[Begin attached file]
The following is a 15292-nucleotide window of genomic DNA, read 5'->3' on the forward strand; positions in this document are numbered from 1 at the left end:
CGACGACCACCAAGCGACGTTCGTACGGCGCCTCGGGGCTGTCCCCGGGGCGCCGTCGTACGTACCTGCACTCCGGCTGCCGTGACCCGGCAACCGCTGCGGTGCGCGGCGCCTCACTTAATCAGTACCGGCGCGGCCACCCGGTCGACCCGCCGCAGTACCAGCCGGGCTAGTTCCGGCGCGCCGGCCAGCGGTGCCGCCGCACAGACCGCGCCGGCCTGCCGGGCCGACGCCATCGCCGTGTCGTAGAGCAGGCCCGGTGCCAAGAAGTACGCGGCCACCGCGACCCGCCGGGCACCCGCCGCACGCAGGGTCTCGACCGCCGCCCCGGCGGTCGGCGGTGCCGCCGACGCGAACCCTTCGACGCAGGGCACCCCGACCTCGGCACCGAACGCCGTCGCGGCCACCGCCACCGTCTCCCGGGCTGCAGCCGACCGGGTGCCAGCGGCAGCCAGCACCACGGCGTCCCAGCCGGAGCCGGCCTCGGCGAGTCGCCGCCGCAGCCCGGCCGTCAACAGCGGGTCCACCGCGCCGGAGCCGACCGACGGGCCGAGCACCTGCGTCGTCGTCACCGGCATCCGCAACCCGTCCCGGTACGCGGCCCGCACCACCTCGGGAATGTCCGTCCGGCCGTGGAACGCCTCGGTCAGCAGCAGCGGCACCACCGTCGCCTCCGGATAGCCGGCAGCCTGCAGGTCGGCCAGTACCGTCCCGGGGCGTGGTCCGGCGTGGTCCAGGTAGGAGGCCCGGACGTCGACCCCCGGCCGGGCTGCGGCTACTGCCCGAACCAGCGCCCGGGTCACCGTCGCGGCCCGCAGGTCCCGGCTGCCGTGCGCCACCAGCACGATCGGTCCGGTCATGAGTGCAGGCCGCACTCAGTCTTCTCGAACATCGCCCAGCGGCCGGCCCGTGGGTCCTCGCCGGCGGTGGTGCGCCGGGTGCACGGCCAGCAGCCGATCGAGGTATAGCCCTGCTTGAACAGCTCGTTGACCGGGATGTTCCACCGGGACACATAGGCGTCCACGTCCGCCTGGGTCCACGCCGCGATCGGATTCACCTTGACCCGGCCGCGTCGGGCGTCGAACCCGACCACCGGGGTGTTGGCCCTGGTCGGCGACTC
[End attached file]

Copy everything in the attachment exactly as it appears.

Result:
The following is a 15292-nucleotide window of genomic DNA, read 5'->3' on the forward strand; positions in this document are numbered from 1 at the left end:
CGACGACCACCAAGCGACGTTCGTACGGCGCCTCGGGGCTGTCCCCGGGGCGCCGTCGTACGTACCTGCACTCCGGCTGCCGTGACCCGGCAACCGCTGCGGTGCGCGGCGCCTCACTTAATCAGTACCGGCGCGGCCACCCGGTCGACCCGCCGCAGTACCAGCCGGGCTAGTTCCGGCGCGCCGGCCAGCGGTGCCGCCGCACAGACCGCGCCGGCCTGCCGGGCCGACGCCATCGCCGTGTCGTAGAGCAGGCCCGGTGCCAAGAAGTACGCGGCCACCGCGACCCGCCGGGCACCCGCCGCACGCAGGGTCTCGACCGCCGCCCCGGCGGTCGGCGGTGCCGCCGACGCGAACCCTTCGACGCAGGGCACCCCGACCTCGGCACCGAACGCCGTCGCGGCCACCGCCACCGTCTCCCGGGCTGCAGCCGACCGGGTGCCAGCGGCAGCCAGCACCACGGCGTCCCAGCCGGAGCCGGCCTCGGCGAGTCGCCGCCGCAGCCCGGCCGTCAACAGCGGGTCCACCGCGCCGGAGCCGACCGACGGGCCGAGCACCTGCGTCGTCGTCACCGGCATCCGCAACCCGTCCCGGTACGCGGCCCGCACCACCTCGGGAATGTCCGTCCGGCCGTGGAACGCCTCGGTCAGCAGCAGCGGCACCACCGTCGCCTCCGGATAGCCGGCAGCCTGCAGGTCGGCCAGTACCGTCCCGGGGCGTGGTCCGGCGTGGTCCAGGTAGGAGGCCCGGACGTCGACCCCCGGCCGGGCTGCGGCTACTGCCCGAACCAGCGCCCGGGTCACCGTCGCGGCCCGCAGGTCCCGGCTGCCGTGCGCCACCAGCACGATCGGTCCGGTCATGAGTGCAGGCCGCACTCAGTCTTCTCGAACATCGCCCAGCGGCCGGCCCGTGGGTCCTCGCCGGCGGTGGTGCGCCGGGTGCACGGCCAGCAGCCGATCGAGGTATAGCCCTGCTTGAACAGCTCGTTGACCGGGATGTTCCACCGGGACACATAGGCGTCCACGTCCGCCTGGGTCCACGCCGCGATCGGATTCACCTTGACCCGGCCGCGTCGGGCGTCGAACCCGACCACCGGGGTGTTGGCCCTGGTCGGCGACTC